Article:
Don’t Write Like the NYT

At first glance, I thought this was satire from The Onion or McSweeney’s:

Since this is a real thing, I want to state clearly for anyone aspiring to be a writer or (which is the case for many of us) for anyone currently being a writer and trying to continue our journey, don’t write like the NYT.

I am not being satirical, by the way, and I am not being hyperbolic.

The NYT provides an unmatched platform for their journalists and opinion columnists:

The New York Times (NYT) is an American daily newspaper, founded and continuously published in New York City since September 18, 1851. It has won 112 Pulitzer Prizes, more than any other news organization. Its website is one of America’s most popular news sites, and the most popular among all the nation’s newspapers, receiving more than 30 million unique visitors per month as reported in January 2011. The paper’s print version remains the largest local metropolitan newspaper in the United States and third-largest newspaper overall, behind The Wall Street Journal and USA Today. Following industry trends, its weekday circulation has fallen to fewer than one million daily since 1990. Nicknamed The Gray Lady, The Times is long regarded within the industry as a national “newspaper of record”. It is owned by The New York Times Company. Arthur Ochs Sulzberger Jr., whose family has controlled the paper since 1896, is both the paper’s publisher and the company’s chairman. Its international version, formerly the International Herald Tribune, is now called the International New York Times. The paper’s motto, “All the News That’s Fit to Print”, appears in the upper left-hand corner of the front page. Its website has adapted it to “All the News That’s Fit to Click”. It is organized into sections: News, Opinions, Business, Arts, Science, Sports, Style, Home, and Features. The New York Times stayed with the eight-column format for several years after most papers switched to six, and was one of the last newspapers to adopt color photography.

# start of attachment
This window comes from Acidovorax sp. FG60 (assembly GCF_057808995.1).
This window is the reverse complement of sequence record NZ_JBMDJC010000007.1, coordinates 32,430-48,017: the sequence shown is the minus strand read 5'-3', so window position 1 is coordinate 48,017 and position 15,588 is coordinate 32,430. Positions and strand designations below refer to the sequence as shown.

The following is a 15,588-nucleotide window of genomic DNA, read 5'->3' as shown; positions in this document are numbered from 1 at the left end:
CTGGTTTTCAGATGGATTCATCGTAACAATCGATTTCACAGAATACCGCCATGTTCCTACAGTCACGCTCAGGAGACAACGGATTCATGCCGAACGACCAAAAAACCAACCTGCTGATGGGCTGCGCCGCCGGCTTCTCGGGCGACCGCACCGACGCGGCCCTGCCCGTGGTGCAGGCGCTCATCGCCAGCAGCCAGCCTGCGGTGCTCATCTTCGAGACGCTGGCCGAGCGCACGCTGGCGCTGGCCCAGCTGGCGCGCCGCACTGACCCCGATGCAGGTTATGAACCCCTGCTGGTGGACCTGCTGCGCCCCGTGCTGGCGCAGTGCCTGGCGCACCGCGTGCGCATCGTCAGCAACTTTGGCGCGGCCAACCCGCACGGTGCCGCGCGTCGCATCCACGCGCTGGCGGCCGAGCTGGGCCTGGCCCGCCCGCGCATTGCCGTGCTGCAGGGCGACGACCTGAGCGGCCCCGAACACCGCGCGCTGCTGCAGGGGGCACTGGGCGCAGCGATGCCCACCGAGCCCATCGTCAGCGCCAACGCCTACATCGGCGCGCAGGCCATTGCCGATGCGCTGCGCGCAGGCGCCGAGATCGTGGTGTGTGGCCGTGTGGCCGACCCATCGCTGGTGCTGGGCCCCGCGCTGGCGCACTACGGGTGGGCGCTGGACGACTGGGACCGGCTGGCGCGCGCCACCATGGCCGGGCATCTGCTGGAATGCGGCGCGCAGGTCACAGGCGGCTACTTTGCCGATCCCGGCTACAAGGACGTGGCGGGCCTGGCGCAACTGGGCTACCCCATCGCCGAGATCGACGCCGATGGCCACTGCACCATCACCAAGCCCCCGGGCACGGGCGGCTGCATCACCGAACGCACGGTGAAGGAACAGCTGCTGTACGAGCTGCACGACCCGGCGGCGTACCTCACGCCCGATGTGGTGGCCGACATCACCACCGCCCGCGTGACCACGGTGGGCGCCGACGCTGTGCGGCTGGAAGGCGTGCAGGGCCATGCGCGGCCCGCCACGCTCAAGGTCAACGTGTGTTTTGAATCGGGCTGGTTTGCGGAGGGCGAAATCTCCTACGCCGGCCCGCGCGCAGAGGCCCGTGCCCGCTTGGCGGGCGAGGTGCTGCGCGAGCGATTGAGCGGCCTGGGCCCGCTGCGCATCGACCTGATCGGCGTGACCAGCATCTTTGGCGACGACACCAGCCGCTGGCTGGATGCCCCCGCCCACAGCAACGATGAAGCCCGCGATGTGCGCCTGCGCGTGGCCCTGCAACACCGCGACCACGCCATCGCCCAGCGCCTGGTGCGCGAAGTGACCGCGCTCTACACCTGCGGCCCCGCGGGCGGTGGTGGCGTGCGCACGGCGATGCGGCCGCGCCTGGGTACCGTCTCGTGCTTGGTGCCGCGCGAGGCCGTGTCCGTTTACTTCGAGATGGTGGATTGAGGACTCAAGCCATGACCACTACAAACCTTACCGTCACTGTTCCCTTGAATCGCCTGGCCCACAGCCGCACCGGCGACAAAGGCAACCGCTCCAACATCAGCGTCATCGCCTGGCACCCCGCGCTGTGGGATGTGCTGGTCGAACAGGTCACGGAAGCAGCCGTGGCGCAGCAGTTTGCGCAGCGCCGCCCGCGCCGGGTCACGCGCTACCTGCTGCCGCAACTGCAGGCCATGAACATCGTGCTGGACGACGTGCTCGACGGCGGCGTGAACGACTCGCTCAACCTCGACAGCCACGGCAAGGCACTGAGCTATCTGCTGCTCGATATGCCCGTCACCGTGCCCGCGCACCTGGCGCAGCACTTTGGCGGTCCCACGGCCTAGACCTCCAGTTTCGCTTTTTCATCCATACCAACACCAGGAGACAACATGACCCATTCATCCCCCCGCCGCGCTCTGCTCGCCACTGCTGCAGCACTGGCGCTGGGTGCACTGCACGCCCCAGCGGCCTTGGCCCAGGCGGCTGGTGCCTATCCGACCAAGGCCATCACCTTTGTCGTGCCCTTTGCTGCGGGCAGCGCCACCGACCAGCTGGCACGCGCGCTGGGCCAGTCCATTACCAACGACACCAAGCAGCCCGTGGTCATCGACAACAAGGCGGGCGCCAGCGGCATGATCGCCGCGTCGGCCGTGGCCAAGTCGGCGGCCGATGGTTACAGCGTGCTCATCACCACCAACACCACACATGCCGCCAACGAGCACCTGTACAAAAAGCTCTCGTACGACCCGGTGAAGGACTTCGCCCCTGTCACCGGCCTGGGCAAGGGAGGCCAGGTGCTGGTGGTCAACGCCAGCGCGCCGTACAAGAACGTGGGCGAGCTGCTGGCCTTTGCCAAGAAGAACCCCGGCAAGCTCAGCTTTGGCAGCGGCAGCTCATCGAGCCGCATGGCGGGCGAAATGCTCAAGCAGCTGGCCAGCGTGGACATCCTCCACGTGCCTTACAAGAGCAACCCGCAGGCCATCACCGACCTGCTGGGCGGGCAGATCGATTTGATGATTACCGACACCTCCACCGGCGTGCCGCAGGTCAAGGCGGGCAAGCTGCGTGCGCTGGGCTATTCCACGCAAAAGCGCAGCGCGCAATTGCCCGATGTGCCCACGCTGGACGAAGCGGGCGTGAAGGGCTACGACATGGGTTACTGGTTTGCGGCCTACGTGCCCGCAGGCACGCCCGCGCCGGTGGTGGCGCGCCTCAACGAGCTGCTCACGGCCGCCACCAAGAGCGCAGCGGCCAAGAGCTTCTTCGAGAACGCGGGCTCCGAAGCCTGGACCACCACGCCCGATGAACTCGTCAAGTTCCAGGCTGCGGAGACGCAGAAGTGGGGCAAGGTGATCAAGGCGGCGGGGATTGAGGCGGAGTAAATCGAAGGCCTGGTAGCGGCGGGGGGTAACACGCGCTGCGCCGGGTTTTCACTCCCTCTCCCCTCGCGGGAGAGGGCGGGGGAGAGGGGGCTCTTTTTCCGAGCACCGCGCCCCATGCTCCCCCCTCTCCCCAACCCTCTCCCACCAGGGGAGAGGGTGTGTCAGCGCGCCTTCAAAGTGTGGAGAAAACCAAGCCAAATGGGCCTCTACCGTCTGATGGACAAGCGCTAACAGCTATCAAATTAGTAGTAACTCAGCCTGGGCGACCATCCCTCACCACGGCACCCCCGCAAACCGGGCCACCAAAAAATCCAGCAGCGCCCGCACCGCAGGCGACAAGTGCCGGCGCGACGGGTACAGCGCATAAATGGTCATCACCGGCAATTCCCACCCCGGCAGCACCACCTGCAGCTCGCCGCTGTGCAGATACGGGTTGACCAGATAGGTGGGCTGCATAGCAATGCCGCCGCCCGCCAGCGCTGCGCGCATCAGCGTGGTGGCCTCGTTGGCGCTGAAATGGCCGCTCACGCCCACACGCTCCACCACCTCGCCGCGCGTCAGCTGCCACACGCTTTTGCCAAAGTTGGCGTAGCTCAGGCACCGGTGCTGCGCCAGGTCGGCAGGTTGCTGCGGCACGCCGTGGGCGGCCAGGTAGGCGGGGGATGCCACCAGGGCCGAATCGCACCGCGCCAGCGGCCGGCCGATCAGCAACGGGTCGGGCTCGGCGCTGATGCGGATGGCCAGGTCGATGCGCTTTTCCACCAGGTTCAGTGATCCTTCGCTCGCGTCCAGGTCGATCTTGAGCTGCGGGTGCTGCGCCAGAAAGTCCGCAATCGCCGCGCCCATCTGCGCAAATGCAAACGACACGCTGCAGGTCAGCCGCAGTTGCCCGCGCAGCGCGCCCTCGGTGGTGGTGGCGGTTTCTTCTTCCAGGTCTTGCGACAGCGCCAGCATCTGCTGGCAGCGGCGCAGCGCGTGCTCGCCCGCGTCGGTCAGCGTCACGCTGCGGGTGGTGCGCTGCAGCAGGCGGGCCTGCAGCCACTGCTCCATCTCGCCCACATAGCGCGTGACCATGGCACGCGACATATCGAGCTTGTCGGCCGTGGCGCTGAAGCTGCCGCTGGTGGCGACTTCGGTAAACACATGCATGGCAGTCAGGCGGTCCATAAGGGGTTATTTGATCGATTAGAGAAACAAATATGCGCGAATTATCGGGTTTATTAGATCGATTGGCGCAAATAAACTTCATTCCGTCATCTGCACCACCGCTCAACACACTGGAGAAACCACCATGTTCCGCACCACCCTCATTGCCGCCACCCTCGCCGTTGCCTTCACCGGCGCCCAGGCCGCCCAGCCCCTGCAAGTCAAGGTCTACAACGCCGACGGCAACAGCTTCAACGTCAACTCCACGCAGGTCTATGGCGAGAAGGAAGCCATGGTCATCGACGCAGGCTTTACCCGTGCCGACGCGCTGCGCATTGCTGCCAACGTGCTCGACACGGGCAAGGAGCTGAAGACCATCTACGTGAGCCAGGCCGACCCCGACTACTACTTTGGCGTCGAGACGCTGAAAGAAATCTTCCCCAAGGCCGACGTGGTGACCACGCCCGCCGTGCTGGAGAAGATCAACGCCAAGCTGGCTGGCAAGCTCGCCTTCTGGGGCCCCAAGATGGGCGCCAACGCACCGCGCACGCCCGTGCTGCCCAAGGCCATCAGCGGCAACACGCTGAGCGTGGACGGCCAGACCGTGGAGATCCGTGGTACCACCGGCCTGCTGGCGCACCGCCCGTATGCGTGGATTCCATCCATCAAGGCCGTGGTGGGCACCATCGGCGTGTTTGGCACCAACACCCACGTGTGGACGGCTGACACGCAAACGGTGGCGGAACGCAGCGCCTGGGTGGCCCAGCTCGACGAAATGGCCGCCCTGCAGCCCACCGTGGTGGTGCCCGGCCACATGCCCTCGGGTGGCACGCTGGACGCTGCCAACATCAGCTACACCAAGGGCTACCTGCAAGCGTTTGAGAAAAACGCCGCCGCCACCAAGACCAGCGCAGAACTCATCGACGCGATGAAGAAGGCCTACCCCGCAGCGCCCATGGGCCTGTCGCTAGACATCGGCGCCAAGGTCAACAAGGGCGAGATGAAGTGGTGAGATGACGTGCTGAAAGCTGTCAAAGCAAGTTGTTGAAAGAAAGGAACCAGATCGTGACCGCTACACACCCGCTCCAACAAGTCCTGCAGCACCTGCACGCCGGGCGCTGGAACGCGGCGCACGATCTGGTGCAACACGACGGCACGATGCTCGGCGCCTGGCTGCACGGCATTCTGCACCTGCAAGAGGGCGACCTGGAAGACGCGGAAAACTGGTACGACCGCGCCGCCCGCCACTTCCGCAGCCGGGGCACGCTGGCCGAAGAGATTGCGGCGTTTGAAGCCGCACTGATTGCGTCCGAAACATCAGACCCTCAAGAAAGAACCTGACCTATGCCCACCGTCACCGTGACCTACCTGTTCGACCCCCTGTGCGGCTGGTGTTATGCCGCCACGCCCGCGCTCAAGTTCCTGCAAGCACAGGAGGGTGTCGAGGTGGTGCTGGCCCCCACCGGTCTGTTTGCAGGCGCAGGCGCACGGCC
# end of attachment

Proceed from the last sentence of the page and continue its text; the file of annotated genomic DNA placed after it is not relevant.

Roper Center for Public Opinion Research

Yet, invariably, nearly daily, the NYT and its journalists badly mangle their public duty to report the news and offer high-quality and informed opinions from what can be argued as the loftiest perch in print/online newspapers in the U.S.

Being this big and this powerful, it seems, has simply allowed the NYT to be arrogant and incredibly lazy—even petty.

A search on my blog site reveals that over the past ten years I have blogged dozens of times about the inaccurate, misleading, and even harmful articles that are essentially what is common in the NYT.

In a 2017 open letter to the NYT, I detailed why the newspaper of record is failing its mission, including a list of posts where I detail those failures:

And over the past five years, I have continued to catalogue the many predictable ways that the NYT fumbles their relentless coverage of education (and specifically teaching reading) and other topics:

So here, at no cost, I want to outline why no one should write like the NYT, and ironically, how reading critically the NYT can serve as a “what not to do” as a conscientious and credible writer.

First, at a superficial and practical level, the NYT simply represents that mainstream media and journalism are in serious decline (however, I want to emphasize, as I will explain below, that the NYT essentially is deeply flawed because of traditional and long-standing journalistic standards of writing). Even major newspapers have been firing editors and journalists for many years.

The field of journalism has contracted significantly, and one of the great costs has been a reduction in editing and editorial oversight as well as shifting the workforce from veterans with full-time, well paid positions to younger (read: cheaper) and even part-time (or freelance) journalists who often have to survive through their own blogging even while being traditional journalists or after they lose their full-time position. (For a little peak at the consequences, I recommend following Typos of the New York Times on Twitter.)

More substantially, however, the NYT is a bastion of bad writing that is a reflection of bad thinking—again, in part, because that is how journalists are trained to write (and think).

In the posts I include above, I have detailed all these essential problems with bad writing/thinking at the NYT and all across mainstream media, but here let me make an accessible list of those problems: